When she arrived in bohemian London, her first shock was her 27-year-old son. The Andy Warhol of his day – and infamous in the London press as a rebellious artist and dandy – James greeted his mother wearing patent leather shoes, a yellow frock coat, and a monocle over his left eye.
Whistler escorted his astonished mother to his three-story house in Chelsea on Lindsey Row. The house looked nothing like a cluttered London Victorian. The floors were covered with straw matting, the stark white or soft yellow walls were almost bare, and ornaments were limited to blue and white Chinese porcelain and Japanese fans. Anna settled on the top floor so she could be, according to her, “nearer my maker.”
Whistler and his mother were surrounded by artists and writers with scandalous reputations. Next door was the outlandish poet-painter Dante Gabriel Rosetti, who had a backyard zoo with a monkey, two kangaroos, a peacock and various other exotic animals. The dissolute poet Algernon Swinburne, who paraded around Rosetti’s house in the nude, befriended Anna. In a letter to a relative, Anna described Whistler’s bohemian friends: “The artistic circle in which he is only too popular is visionary and unreal, though so fascinating.”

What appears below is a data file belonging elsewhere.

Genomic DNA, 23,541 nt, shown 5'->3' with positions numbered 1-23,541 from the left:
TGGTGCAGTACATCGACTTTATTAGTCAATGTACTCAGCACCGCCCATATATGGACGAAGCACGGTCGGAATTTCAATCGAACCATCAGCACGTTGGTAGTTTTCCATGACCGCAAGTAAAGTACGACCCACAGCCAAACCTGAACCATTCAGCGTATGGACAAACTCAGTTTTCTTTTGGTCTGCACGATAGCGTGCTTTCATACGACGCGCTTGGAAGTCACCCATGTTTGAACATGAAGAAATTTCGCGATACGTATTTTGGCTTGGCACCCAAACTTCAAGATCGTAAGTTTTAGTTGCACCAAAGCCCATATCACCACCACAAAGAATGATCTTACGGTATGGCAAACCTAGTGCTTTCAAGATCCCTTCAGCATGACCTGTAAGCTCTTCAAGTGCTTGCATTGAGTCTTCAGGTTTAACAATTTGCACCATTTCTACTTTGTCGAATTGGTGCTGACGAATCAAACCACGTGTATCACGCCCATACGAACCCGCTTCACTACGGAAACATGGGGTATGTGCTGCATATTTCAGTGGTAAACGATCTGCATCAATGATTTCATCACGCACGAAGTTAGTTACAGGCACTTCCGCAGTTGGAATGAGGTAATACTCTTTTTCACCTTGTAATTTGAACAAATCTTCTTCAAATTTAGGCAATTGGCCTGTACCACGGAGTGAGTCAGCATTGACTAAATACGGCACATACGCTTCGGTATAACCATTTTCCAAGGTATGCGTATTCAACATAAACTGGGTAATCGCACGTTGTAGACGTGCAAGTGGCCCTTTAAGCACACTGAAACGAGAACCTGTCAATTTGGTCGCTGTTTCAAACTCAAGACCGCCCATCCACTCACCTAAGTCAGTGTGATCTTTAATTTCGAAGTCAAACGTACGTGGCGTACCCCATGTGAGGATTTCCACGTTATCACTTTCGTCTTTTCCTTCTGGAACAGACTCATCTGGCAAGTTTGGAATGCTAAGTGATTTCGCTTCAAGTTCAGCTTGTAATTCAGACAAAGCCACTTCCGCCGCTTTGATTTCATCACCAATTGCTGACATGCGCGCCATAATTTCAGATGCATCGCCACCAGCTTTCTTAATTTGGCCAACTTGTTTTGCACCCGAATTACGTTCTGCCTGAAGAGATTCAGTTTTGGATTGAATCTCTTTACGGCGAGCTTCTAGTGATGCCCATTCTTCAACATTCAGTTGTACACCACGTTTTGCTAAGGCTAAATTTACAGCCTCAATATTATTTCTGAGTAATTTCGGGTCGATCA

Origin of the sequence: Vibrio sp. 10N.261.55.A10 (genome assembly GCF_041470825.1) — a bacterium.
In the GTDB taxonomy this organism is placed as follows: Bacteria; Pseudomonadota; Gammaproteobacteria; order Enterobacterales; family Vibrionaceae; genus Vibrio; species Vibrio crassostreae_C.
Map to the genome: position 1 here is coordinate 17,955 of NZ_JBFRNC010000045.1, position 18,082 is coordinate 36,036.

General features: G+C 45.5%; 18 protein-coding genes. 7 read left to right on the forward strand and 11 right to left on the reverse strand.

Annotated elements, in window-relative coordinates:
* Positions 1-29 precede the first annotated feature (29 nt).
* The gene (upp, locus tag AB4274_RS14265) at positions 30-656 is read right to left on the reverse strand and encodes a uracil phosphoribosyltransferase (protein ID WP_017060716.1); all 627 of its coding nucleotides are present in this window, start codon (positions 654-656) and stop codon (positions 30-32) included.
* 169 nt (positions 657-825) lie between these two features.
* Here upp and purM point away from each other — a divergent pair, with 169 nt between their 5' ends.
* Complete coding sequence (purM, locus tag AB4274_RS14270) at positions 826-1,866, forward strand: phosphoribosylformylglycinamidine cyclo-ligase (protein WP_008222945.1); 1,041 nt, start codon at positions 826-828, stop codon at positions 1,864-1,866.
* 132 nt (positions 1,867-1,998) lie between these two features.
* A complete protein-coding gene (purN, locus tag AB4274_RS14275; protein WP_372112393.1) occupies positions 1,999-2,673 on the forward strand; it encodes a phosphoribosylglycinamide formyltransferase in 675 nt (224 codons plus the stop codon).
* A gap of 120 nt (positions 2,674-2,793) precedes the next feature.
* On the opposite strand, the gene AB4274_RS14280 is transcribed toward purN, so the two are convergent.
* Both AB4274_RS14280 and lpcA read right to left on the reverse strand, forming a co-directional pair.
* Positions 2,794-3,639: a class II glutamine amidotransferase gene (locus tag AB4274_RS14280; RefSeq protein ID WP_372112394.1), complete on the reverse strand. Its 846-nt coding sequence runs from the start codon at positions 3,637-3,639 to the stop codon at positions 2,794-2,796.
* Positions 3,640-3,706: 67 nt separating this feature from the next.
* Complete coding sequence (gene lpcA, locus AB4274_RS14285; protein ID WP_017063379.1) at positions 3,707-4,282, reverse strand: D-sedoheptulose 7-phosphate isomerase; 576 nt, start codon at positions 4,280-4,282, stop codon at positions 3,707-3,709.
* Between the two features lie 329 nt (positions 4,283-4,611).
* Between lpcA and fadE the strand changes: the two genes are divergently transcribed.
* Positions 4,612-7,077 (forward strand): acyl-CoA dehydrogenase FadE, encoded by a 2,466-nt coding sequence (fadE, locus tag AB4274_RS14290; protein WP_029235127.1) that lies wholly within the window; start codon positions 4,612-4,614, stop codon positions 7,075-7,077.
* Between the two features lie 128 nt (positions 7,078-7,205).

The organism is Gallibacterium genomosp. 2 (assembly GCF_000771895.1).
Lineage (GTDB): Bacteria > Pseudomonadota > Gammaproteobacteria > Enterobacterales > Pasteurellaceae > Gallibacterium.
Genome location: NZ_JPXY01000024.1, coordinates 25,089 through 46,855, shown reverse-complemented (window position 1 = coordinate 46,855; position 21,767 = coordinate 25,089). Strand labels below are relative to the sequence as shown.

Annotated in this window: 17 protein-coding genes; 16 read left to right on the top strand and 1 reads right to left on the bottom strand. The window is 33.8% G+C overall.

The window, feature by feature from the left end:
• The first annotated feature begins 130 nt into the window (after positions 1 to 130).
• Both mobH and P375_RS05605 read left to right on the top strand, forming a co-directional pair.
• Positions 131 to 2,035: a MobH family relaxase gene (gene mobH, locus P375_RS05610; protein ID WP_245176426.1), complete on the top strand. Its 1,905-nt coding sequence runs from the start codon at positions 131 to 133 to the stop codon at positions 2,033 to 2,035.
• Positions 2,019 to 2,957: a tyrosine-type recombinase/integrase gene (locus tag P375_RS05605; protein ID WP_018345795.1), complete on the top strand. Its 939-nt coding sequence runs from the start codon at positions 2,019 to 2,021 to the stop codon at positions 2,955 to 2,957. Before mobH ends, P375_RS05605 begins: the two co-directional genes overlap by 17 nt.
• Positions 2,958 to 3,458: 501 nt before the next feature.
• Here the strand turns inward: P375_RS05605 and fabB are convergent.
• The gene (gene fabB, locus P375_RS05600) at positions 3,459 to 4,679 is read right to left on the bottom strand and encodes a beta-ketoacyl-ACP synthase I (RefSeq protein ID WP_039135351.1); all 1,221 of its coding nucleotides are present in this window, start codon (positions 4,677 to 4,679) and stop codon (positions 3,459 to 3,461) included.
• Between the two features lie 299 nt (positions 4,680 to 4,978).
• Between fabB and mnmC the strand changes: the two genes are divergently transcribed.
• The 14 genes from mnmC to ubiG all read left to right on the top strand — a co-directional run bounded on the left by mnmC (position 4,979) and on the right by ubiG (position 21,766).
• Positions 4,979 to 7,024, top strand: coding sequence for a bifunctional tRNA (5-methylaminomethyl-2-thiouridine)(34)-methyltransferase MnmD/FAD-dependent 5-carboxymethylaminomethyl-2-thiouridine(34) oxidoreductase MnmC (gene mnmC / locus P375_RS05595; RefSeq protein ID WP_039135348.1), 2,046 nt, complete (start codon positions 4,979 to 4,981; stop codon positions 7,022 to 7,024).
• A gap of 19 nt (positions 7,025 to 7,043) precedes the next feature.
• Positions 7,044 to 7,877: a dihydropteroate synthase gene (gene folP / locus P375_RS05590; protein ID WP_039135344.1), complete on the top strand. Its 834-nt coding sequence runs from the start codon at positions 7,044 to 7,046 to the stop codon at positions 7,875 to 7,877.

Anna, well read and current on events, was not afraid of the sophisticated, secular world. She frequented museums and was exposed to all sorts of people. She could fit in anywhere. Anna managed Whistler’s house, often preparing “American” lunches for Whistler’s models, with strawberry tea, buttermilk biscuits, and salads featuring uncooked tomatoes, which some of the models refused to touch. Whistler learned to cook from his mother, but his menus were decidedly eccentric; he would often dye his butter bright green to complement the color of his china. Anna’s cookbook, which Whistler irreverently called “the Family Bible,” is a feast of old Southern-style cooking.